In 2012, after the Obama Administration signed the National Defense Authorization Act, or NDAA, Hedges sued members of the U.S. government claiming that section 1021 of the law unconstitutionally allowed presidential authority for indefinite detention without habeas corpus. He was later joined in the suit, Hedges v. Obama, by activists including Noam Chomsky and Daniel Ellsberg. In May 2012, Judge Katherine B. Forrest of the Southern District of New York ruled that the counter-terrorism provision of the NDAA is unconstitutional.[43] The Obama administration appealed the decision and it was overturned. Hedges has petitioned the Supreme Court to hear the case.[44]

The Supreme Court rejected this challenge in April 2014.[45][46]

Allegation of plagiarism[edit]

In 2003, Tom Palaima accused Hedges of plagiarizing Hemingway in the Austin-American Statesman[47] Palaima complained in the article that Hedges had corrected a passage in his first edition of War Is a Force That Gives Us Meaning that was close to Hemingway and should have cited the paraphrase in all subsequent editions. Hedges' publisher at the time, PublicAffairs, said it did not believe the passage needed to be cited to Hemingway. The New Republic made the charge that Palaima's accusation of plagiarism resulted in a rewording of the passage, but after posting the article online the magazine put up a correction box that read: "In the original version of this article, The New Republic indicated that PublicAffairs changed the text of War Is a Force That Gives Us Meaning only after having been alerted by Thomas [Palaima] to the presence of plagiarism. In fact, the wording had been changed months earlier, and an edition with the present language existed at the time of Palaima's email to PublicAffairs." [48]

In June 2014, Christopher Ketcham, writing for The New Republic, accused Hedges of plagiarism.[49][50][51] Ketcham claims Hedges plagiarized many writers over his career, including Matt Katz, Naomi Klein, Neil Postman, Ernest Hemingway, along with Ketcham's wife: Petra Bartosiewicz.[49][52] Hedges, his editors at Truthdig, and his publisher Nation Books denied the claims made by Ketcham. The Nation Institute Executive Director, Taya Kitman, is quoted in The New Republic saying that when she became aware of the accusations by Ketcham, both The Nation Institute and Nation Books "conducted a review of Hedges's writing in his capacity as a Nation Books author and as an investigative fund reporter." Kitman wrote that this investigation did not find any instances of plagiarism. "Chris has been one of our most valuable and tireless public intellectuals," she said in her e-mailed statement. [53] In a response first published by The Real News on June 16, 2014, Hedges noted that Ketcham based his allegations on an unpublished manuscript he admitted he had never seen and passages that were footnoted or sourced. He accused Ketcham and The New Republic (TNR) of malicious intent and character assassination.[54] On the following day (June 17), The New Republic republished Hedges' response along with Ketcham's (and TNR's) response to the counter-allegations made by Hedges.[55]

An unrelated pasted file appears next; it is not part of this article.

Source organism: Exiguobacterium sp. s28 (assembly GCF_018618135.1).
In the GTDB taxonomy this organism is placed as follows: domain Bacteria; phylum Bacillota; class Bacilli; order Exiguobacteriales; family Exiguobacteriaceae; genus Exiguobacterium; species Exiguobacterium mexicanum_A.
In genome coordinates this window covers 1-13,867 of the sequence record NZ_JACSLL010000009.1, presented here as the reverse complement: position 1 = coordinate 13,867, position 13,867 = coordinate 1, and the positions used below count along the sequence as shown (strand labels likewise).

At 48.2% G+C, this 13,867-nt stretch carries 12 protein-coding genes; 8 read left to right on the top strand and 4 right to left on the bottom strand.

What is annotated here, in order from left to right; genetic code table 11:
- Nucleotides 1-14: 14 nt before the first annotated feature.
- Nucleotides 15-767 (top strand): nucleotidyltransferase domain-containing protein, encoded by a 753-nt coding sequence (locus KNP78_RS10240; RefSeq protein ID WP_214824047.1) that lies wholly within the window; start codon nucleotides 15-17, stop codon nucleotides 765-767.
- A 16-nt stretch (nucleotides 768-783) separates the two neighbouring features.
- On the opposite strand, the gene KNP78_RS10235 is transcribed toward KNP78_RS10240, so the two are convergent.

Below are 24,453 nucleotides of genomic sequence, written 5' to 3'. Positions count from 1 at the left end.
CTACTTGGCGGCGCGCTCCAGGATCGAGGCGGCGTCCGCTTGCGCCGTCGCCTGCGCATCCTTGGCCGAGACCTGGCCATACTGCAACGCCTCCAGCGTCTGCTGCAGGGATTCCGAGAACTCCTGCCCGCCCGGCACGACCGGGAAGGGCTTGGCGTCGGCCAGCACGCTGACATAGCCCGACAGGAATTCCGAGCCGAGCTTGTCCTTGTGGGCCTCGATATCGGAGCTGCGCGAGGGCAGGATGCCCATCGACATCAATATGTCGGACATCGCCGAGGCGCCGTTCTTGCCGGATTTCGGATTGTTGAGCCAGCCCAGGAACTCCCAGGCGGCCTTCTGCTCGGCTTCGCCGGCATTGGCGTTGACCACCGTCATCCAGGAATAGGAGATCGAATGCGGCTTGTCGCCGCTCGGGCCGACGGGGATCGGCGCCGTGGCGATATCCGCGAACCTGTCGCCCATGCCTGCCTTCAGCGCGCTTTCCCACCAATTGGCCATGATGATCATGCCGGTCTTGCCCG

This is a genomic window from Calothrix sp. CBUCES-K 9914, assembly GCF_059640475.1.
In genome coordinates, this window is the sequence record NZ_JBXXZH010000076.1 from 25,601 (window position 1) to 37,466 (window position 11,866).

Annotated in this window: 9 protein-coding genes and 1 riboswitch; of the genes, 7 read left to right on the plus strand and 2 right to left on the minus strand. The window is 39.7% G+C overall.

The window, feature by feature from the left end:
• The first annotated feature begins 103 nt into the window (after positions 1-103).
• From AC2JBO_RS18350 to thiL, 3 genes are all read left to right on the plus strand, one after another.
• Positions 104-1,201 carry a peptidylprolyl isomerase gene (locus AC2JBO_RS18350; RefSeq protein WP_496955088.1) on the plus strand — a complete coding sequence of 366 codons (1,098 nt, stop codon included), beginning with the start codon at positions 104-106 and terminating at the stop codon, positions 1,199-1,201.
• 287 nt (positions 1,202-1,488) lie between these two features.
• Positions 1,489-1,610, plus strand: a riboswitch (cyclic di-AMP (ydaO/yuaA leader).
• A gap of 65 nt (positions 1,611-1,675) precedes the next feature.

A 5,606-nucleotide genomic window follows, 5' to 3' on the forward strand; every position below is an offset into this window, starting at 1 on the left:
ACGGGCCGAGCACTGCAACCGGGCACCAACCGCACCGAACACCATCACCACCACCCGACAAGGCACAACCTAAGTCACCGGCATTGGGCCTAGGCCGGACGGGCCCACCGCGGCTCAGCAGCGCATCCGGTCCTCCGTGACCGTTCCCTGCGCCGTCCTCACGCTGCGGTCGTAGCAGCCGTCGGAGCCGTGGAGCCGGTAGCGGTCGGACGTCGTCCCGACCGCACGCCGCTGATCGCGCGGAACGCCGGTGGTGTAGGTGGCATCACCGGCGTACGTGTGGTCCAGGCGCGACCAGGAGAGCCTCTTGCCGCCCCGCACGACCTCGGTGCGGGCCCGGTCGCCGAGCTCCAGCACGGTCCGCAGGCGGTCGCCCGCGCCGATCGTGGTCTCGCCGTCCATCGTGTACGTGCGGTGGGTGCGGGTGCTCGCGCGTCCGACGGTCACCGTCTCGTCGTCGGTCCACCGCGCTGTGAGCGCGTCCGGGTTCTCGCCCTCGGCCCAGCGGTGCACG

The Washington Free Beacon reported that the New York Times "did not have reason to believe Hedges plagiarized in his work for the paper" and had no plans to investigate Hedges for plagiarism. According to a quoted unnamed source, Harper's allegedly had refused to publish some of Hedges' work after plagiarism was found.[56] The American Prospect and Salon declined to publish Ketcham's article, and The Nation Institute and Truthdig issued statements dismissing Ketcham's allegations.[49][54][57]

Ordination and ministerial installation[edit]

On October 5, 2014, Chris Hedges was ordained a minister within the Presbyterian Church and installed as Associate Pastor at the Second Presbyterian Church Elizabeth in Elizabeth New Jersey,[58] after having been rejected for ordination by a Presbyterian ordination committee thirty years prior. At that time, the committee deemed Hedges' declared call to journalism to be an invalid call.[59]


See also[edit]


  1. ^ Truthdig: About Us
  2. ^ Reuters
  3. ^ author bios, Chris Hedges
  4. ^ "Chris Hedges author's page". OpEdNews. Retrieved May 19, 2014. 
  5. ^ a b Simon & Schuster, "Authors: Chris Hedges"
  6. ^ a b Chris Hedges, Columnist. Truthdig
  7. ^
  8. ^ Truthdig
  9. ^ a b Hedges, Chris (December 29, 2008). "Why I Am a Socialist". Truthdig. 
  10. ^ Chris Hedges Interviewed at NYSEC Youtube Assessed 10/16/2014
  11. ^ Ellen Gilbert (February 2, 2013). "CHRIS HEDGES The News Is Not Good". 
  12. ^ Chris Hedges, Howard A. Doughty (2008). "I Don't Believe in Atheists". 
  13. ^ "Notable Alumni Humanitarianism and Public Service". May 15, 2013. 
  14. ^ Johnny Mason (February 21, 2003). "Writer Shares War Stories". 
  15. ^ "INTERVIEW: Chris Hedges". January 31, 2003. 
  16. ^ a b Americans Who Tell the "Chris Hedges Biography"
  17. ^ "Chris Hedges, Columnist". Bios. Truthdig. Retrieved 2013-09-28.